Wednesday, October 18, 2006


On October 11, Lene of the “counting petals” blog (See sidebar.) posted a writing prompt called “A Place to Start” on the “Whorled Leaves” blog:

Your front door. Clear your mind, open your front door, and step out. What is the first--very first--thing you notice? The thumb-print sized leaves of a crabapple tree, a child's scarf crumpled in the grass, maybe the sound of geese honking above the gray veil of clouds--whatever it is, let it be your starting point. Tell us a story from your front door. It doesn't have to be true--you can take us anywhere. Just take us on a journey from those steps before you.

She got me thinking about the things I see in my own front yard.

The first thing to catch my eye when I opened my front door on Monday morning was the flash of a cardinal flying across the entryway, going from the rhododendrons on one side of the little front porch to those on the other side. I planted those shrubs nearly 20 years ago as one of the first outside projects I did when we moved into this house. Some might argue it was one of the last things I did, too. They are now so large and healthy that I have to prune them back every couple of years lest they completely obscure the windows. The cardinal was one of a family group of three: a male, a female, and a young bird still clinging to its parents. This extended young-rearing is bird behavior I hadn’t noticed before. I’m quite sure they nested in a huge, old clump of forsythia that occupies too much of our back yard. That impenetrable tangle of droopy switches is also home to the catbirds that I enjoy hosting every spring. It’s an ugly clump and it takes up too much room, but I don’t need the space and after untold decades, untold generations of birds have fledged from those bushes and I am reluctant to be the one to bring that to an end.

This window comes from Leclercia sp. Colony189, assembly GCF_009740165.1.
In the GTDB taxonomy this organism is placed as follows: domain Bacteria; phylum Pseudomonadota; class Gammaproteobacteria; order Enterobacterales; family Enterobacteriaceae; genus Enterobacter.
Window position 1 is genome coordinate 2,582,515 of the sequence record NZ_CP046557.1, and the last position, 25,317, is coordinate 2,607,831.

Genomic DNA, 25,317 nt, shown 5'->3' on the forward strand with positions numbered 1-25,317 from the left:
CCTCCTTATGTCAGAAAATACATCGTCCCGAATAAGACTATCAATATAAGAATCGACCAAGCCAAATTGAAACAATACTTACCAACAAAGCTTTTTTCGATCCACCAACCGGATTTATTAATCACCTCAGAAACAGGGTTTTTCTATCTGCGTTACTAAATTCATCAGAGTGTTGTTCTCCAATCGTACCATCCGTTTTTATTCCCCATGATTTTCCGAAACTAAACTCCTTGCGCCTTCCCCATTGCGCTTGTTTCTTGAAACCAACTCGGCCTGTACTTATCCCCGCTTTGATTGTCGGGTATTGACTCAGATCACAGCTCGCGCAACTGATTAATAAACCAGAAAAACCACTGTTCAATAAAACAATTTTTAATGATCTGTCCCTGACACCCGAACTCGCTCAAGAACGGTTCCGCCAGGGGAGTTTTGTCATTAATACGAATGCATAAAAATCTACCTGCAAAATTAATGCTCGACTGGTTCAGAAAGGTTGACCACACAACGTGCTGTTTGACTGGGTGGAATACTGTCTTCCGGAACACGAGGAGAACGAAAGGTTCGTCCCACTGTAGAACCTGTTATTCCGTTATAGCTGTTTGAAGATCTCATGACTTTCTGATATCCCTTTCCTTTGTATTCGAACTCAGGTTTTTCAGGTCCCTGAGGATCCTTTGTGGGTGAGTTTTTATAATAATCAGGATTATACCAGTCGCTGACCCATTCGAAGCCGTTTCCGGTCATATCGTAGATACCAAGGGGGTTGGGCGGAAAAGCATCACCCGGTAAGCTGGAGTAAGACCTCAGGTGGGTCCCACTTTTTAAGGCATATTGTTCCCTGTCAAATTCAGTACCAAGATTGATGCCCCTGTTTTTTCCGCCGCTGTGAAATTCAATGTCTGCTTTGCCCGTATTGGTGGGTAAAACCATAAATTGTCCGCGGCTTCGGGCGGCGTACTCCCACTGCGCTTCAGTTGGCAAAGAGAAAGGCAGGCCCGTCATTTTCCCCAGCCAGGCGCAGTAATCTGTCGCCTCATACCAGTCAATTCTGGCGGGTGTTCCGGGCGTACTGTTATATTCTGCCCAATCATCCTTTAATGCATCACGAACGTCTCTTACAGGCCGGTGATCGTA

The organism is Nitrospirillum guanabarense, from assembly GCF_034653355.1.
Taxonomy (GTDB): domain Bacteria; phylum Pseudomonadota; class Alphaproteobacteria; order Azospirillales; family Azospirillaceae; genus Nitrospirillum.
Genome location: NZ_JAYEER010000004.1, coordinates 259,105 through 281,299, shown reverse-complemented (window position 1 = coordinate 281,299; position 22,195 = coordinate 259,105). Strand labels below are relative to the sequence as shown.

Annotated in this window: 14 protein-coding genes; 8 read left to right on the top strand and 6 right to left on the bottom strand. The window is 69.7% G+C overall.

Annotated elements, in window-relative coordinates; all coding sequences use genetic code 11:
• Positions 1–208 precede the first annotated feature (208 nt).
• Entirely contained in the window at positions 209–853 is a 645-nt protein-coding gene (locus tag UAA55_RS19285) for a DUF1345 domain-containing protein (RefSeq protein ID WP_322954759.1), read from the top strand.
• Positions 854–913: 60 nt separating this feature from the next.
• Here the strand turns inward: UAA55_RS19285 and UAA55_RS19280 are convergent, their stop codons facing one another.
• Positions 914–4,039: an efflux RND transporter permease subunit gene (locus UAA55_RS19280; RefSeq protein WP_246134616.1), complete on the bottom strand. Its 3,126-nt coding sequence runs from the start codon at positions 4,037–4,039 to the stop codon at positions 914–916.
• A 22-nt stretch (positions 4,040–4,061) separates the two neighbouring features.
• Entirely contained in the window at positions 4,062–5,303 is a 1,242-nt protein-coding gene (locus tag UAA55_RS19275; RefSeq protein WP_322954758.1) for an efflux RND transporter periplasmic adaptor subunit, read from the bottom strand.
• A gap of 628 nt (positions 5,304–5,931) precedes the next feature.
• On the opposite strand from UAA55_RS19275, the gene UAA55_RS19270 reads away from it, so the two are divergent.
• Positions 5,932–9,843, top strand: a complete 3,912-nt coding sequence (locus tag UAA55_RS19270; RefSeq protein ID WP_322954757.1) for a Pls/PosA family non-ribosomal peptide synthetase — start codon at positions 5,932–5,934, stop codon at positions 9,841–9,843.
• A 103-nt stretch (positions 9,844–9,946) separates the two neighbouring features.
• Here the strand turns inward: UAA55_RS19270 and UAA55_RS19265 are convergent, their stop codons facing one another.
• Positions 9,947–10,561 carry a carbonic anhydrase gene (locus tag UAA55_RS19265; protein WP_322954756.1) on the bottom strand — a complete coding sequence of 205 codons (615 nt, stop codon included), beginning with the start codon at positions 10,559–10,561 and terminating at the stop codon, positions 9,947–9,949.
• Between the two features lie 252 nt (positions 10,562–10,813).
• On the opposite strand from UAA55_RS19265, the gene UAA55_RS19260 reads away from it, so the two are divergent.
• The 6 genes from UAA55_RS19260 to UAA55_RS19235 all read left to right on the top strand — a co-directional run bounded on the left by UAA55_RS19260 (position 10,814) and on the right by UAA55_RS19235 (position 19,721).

Then, I am struck by the cold air of October. On my way to get the Globe, still dressed only in gym shorts and tee shirt, I am reminded that it is time to turn on the heat, put the storm panels in the doors and start closing the storm windows. I really do need to get the wood stove ready to go.

It is a wonderfully clear October morning and the rising sun has back-lit the big sugar maple next door into a brilliant blaze of yellow and orange with just lingering fringes of green. This masterpiece of nature’s autumnal artwork is painted on the canvas of a crystal blue sky. I covet my neighbor’s tree. I have four large maples in my yard, but they are all Norway maples (Acer platanoides), introduced from Europe. A few of my neighbors have big, old, native sugar maples (Acer saccharum). My maples change color later in the season, on European time, and turn a rather drab yellow. The native sugar maples offer the classic display of New England color in the fall.

Most of the sugar maples seem to be in front of the older houses on the street – those a century or so old. My house is a little newer, built in 1929, and maybe that’s why I have these new-fangled Norway trees. Maybe they were planted, or maybe they were volunteers allowed to grow. I notice that all the weedy volunteers that I cut back these days are Norway maples. These newcomers thrive here. Any neglected corner of a yard will soon have several shooting up, to the exclusion of any native trees.

It’s as if the natives no longer fit in. Indeed, they may not. With more blacktop, more cars, more pollution and possibly global warming, sugar maples don’t do very well here anymore. In my years here, a few huge, old, decayed veterans have fallen to the chainsaw, and there are no youngsters to be found. I can imagine a time when horse-drawn buggies and Model-T Ford’s rattled up and down this street past these maples when it was paved with gravel, and I wonder if these old trees were ever tapped for sap. Now, every year I watch for dying branches high in the crowns of these sentinels, foreshadowing the end of yet another bit of history.